Just as the movement of a classic watch, the vertical regulator of Destination Moon is protected from (space) dust by a small panel of virtually invisible mineral glass. The hour and minute indications are stamped on rotating stainless steel discs positioned on the top level of the rocket. And above the crown, the ladder, the movement and the time disks, finally the elongated summit of the rocket in transparent glass, which provides a sense of lightness to the entire rocket construction.

Table clocks for your imagination

The design of the Destination Moon space rocket is magical through is simplicity and the effect of transparency applied at all levels. Indeed, the designers from MB&F and L’Epée (Stefano Panterotto and Nicolas Bringuet) initially designed an over realistic spacecraft to house the vertically constructed movement. But the magic was really created when they decided to remove the skin of the rocket. This contributed to making the rocket look lighter and more technical. If the body of the rocket was completely covered, observers would see the rocket of somebody else’s youth. But because the rocket is largely empty, each person can imagine his own childhood rocket.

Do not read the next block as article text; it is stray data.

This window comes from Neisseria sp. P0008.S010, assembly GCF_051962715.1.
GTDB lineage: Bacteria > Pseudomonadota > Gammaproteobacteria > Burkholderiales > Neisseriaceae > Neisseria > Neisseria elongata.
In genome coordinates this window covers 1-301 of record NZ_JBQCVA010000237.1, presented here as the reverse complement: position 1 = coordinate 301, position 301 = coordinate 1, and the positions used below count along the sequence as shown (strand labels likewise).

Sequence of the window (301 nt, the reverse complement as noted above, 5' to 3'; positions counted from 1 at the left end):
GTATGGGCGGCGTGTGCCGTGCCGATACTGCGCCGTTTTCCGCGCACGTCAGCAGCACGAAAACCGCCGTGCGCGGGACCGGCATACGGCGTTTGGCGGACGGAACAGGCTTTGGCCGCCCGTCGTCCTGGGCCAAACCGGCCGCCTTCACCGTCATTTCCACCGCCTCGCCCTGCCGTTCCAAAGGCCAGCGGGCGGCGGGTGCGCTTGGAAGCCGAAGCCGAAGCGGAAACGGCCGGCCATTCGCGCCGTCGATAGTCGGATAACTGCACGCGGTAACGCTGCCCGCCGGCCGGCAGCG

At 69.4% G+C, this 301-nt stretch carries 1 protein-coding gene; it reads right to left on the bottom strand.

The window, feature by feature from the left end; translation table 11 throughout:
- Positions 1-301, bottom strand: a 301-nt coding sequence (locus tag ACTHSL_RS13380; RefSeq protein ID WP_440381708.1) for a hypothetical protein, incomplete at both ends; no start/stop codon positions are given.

Each variation of the Destination Moon space rocket by MB&F and L’Epée is available in a limited edition of 50 pieces.  

 

 

 

Destination Moon is available in 4 limited editions of 50 pieces each in black, green, and blue PVD, plus palladium (silver).

 

Technical specifications

Destination Moon: technical specifications